41. Naus, M. J., Ornstein, P. A., & Aivano, S. Developmental changes in memory: The effects of processing time and rehearsal instructions. Journal of Experimental Child Psychology, 1977, 23, 237–251.CrossRefGoogle Scholar
  42. Neimark, E., Slotnick, N. S., & Ulrich, T. Development of memorization strategies. Developmental Psychology, 1971, 5, 427–432.CrossRefGoogle Scholar
  43. Nelson, K. J. The organization of free recall by young children. Journal of Experimental Child Psychology, 1969, 8, 284–295.CrossRefGoogle Scholar
  44. Ornstein, P. A. (Ed.). Memory development in children. New York: Wiley, 1978.Google Scholar
  45. Ornstein, P. A., & Naus, M. J. Rehearsal processes in children’s memory. In P. A. Ornstein (Ed.), Memory development in children. New York: Wiley, 1978.Google Scholar
  46. Ornstein, P. A., Naus, M. J., & Liberty, C. Rehearsal and organizational processes in children’s memory. Child Development, 1915, 46, 818–830.CrossRefGoogle Scholar
  47. Ornstein, P., A., Naus, M. J., & Stone, B. P. Rehearsal training and developmental differences in memory. Developmental Psychology, 1911, 13, 15–24.CrossRefGoogle Scholar
  48. Pellegrino, J. W., Posnansky, C., & Vesonder, G. T. Developmental changes in free recall: The interaction of task structure and age. Journal of Experimental Child Psychology, 1911, 24, 86–96.CrossRefGoogle Scholar
  49. Peterson, P. L., & Swing, S. R. Problems in classroom implementation of cognitive strategy instruction. In J. R. Levin & M. Pressley (Eds.), Cognitive strategy research: Educational applications. New York: Springer-Verlag, 1983.Google Scholar
  50. Pressley, M., & Levin, J. R. Developmental constraints associated with children’s use of the keyword method of foreign language vocabulary learning. Journal of Experimental Child Psychology, 1918, 26, 359–372.CrossRefGoogle Scholar
  51. Rohwer, W. D., Jr. Elaboration and learning in childhood and adolescence. In H. W. Reese (Ed.), Advances in child development and behavior (Vol. 8). New York: Academic Press, 1973.Google Scholar
  52. Rosner, S. R. The effects of rehearsal and chunking instructions on children’s multitrial free recall. Journal of Experimental Child Psychology, 1971, 11, 93–105.CrossRefGoogle Scholar
  53. Rossi, E. L., & Rossi, S. I. Concept utilization, serial order and recall in nurseryschool children. Child Development, 1965, 36, 771–778.CrossRefGoogle Scholar
  54. Salatas, H., & Flavell, J. H. Behavioral and metamnemonic indicators of strategic behavior under remember instructions in first grade. Child Development, 1976, 47, 81–89.Google Scholar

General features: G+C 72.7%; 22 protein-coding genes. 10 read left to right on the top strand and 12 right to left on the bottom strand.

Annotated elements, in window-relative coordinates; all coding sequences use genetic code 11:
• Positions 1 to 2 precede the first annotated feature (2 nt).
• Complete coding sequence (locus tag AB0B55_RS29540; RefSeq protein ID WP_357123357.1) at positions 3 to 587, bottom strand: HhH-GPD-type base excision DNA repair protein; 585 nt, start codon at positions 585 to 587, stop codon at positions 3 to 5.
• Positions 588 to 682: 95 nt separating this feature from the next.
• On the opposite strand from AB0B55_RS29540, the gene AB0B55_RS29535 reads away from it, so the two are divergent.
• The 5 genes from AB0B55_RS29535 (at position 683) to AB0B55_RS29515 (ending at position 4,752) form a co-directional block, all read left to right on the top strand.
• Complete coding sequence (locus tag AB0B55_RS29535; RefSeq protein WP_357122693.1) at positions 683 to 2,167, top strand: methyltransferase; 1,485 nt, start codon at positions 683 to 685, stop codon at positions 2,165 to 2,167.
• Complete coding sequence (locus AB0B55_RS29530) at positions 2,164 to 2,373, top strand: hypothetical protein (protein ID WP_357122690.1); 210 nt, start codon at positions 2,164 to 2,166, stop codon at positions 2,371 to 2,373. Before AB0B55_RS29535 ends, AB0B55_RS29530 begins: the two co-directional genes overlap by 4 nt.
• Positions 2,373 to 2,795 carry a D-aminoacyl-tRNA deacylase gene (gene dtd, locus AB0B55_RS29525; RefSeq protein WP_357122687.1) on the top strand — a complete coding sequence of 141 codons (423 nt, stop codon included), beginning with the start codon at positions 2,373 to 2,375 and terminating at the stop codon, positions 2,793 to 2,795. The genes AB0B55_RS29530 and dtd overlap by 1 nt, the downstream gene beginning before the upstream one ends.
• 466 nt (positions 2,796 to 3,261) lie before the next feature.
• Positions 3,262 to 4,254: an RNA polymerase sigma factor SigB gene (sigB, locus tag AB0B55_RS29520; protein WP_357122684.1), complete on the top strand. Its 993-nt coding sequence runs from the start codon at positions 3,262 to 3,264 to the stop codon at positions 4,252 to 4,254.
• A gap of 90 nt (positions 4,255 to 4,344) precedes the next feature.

55. Scribner, S., & Cole, M. Effects of constrained recall training on children’s performance in a verbal memory task. Child Development, 1972, 43, 845–857.CrossRefGoogle Scholar
  56. Shapiro, S. I., & Moely, B. E. Free recall, subjective organization and learning to learn at three age levels. Psychonomic Science, 1971, 23, 189–191.Google Scholar
  57. Tighe, T. J., & Tighe, L. S. Differentiation theory and concept-shift behavior. Psychological Bulletin, 1968, 70, 756–761. (a).CrossRefGoogle Scholar
  58. Tighe, T. J., & Tighe, L. S. Perceptual learning in the discrimination processes of children: An analysis of five variables in perceptual pretraining. Journal of Experimental Psychology, 1968, 77, 125–134. (b)PubMedCrossRefGoogle Scholar
  59. Tulving, E., & Donaldson, W. (Eds.). Organization of memory. New York: Academic Press, 1972.Google Scholar
  60. Waters, H. S. Organizational strategies in memory for prose: A developmental analysis. Journal of Experimental Child Psychology, 1981, 32, 223–246.CrossRefGoogle Scholar
  61. Waters, H. S. Memory development during adolescence: Relationship between metamemory, strategy use, and performance. Journal of Experimental Child Psychology, 1982, 33, 183–195.CrossRefGoogle Scholar
  62. Waters, H. S., & Lomenick, T. L. Levels of organization in descriptive passages: Production, comprehension, and recall. Journal of Experimental Child Psychology, in press.Google Scholar
  63. Waters, H. S., & Waters, E. Semantic processing in children’s free recall: Evidence for the importance of attentional factors and encoding variability. Journal of Experimental Psychology: Human Learning and Memory, 1976, 2, 370–380.CrossRefGoogle Scholar
  64. Waters, H. S., & Waters, E. Semantic processing in children’s free recall: The effects of context and meaningfulness on encoding variability. Child Development, 1919, 50, 735–746.CrossRefGoogle Scholar
  65. Worden, P. E. Effects of sorting on subsequent recall of unrelated items: A developmental study. Child Development, 1915, 46, 687–695.CrossRefGoogle Scholar
  66. Yussen, S. R., Gagne, E., Garguilo, R., & Kunen, S. The distinction between perceiving and memorizing in elementary-school children. Child Development, 1914, 45, 547–551.CrossRefGoogle Scholar

Copyright information

© Springer-Verlag New York Inc 1983

Authors and Affiliations

There are no affiliations available

Personalised recommendations